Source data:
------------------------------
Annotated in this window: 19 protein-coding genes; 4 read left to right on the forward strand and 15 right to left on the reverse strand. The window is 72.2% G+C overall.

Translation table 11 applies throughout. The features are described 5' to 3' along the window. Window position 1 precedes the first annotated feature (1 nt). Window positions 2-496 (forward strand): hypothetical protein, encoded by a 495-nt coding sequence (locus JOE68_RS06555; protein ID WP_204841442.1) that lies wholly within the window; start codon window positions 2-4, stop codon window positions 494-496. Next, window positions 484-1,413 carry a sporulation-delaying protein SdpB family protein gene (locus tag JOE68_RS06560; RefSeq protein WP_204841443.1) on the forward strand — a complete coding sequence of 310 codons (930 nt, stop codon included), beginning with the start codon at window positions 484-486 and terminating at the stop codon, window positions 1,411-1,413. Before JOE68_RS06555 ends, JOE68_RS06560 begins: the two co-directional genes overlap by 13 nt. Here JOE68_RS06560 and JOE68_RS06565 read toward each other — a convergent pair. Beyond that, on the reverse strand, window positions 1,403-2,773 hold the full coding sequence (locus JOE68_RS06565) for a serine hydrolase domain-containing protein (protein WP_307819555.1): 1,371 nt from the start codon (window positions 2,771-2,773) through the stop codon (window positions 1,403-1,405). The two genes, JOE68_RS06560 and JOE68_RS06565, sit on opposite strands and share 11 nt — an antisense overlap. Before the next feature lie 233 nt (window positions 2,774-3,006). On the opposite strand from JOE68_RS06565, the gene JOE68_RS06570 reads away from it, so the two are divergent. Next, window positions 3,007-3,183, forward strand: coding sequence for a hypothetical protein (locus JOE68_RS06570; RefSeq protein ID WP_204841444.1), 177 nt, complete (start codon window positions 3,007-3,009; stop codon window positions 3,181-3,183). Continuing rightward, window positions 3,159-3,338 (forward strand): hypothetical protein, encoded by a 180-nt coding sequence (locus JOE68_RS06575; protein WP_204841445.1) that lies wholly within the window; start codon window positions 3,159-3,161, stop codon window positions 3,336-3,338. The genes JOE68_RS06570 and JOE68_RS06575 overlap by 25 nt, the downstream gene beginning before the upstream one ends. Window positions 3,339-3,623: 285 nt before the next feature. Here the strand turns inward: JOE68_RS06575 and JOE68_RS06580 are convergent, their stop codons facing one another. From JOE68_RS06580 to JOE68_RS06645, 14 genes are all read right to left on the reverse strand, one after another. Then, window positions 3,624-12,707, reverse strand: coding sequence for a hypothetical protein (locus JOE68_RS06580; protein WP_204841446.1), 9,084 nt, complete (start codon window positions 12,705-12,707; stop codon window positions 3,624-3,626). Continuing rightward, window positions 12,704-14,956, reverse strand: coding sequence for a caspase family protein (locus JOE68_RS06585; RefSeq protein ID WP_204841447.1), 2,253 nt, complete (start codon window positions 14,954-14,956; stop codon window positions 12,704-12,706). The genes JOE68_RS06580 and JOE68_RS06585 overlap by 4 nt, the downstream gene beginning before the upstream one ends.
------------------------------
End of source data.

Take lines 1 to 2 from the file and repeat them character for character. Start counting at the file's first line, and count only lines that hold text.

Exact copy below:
Annotated in this window: 19 protein-coding genes; 4 read left to right on the forward strand and 15 right to left on the reverse strand. The window is 72.2% G+C overall.

Translation table 11 applies throughout. The features are described 5' to 3' along the window. Window position 1 precedes the first annotated feature (1 nt). Window positions 2-496 (forward strand): hypothetical protein, encoded by a 495-nt coding sequence (locus JOE68_RS06555; protein ID WP_204841442.1) that lies wholly within the window; start codon window positions 2-4, stop codon window positions 494-496. Next, window positions 484-1,413 carry a sporulation-delaying protein SdpB family protein gene (locus tag JOE68_RS06560; RefSeq protein WP_204841443.1) on the forward strand — a complete coding sequence of 310 codons (930 nt, stop codon included), beginning with the start codon at window positions 484-486 and terminating at the stop codon, window positions 1,411-1,413. Before JOE68_RS06555 ends, JOE68_RS06560 begins: the two co-directional genes overlap by 13 nt. Here JOE68_RS06560 and JOE68_RS06565 read toward each other — a convergent pair. Beyond that, on the reverse strand, window positions 1,403-2,773 hold the full coding sequence (locus JOE68_RS06565) for a serine hydrolase domain-containing protein (protein WP_307819555.1): 1,371 nt from the start codon (window positions 2,771-2,773) through the stop codon (window positions 1,403-1,405). The two genes, JOE68_RS06560 and JOE68_RS06565, sit on opposite strands and share 11 nt — an antisense overlap. Before the next feature lie 233 nt (window positions 2,774-3,006). On the opposite strand from JOE68_RS06565, the gene JOE68_RS06570 reads away from it, so the two are divergent. Next, window positions 3,007-3,183, forward strand: coding sequence for a hypothetical protein (locus JOE68_RS06570; RefSeq protein ID WP_204841444.1), 177 nt, complete (start codon window positions 3,007-3,009; stop codon window positions 3,181-3,183). Continuing rightward, window positions 3,159-3,338 (forward strand): hypothetical protein, encoded by a 180-nt coding sequence (locus JOE68_RS06575; protein WP_204841445.1) that lies wholly within the window; start codon window positions 3,159-3,161, stop codon window positions 3,336-3,338. The genes JOE68_RS06570 and JOE68_RS06575 overlap by 25 nt, the downstream gene beginning before the upstream one ends. Window positions 3,339-3,623: 285 nt before the next feature. Here the strand turns inward: JOE68_RS06575 and JOE68_RS06580 are convergent, their stop codons facing one another. From JOE68_RS06580 to JOE68_RS06645, 14 genes are all read right to left on the reverse strand, one after another. Then, window positions 3,624-12,707, reverse strand: coding sequence for a hypothetical protein (locus JOE68_RS06580; protein WP_204841446.1), 9,084 nt, complete (start codon window positions 12,705-12,707; stop codon window positions 3,624-3,626). Continuing rightward, window positions 12,704-14,956, reverse strand: coding sequence for a caspase family protein (locus JOE68_RS06585; RefSeq protein ID WP_204841447.1), 2,253 nt, complete (start codon window positions 14,954-14,956; stop codon window positions 12,704-12,706). The genes JOE68_RS06580 and JOE68_RS06585 overlap by 4 nt, the downstream gene beginning before the upstream one ends.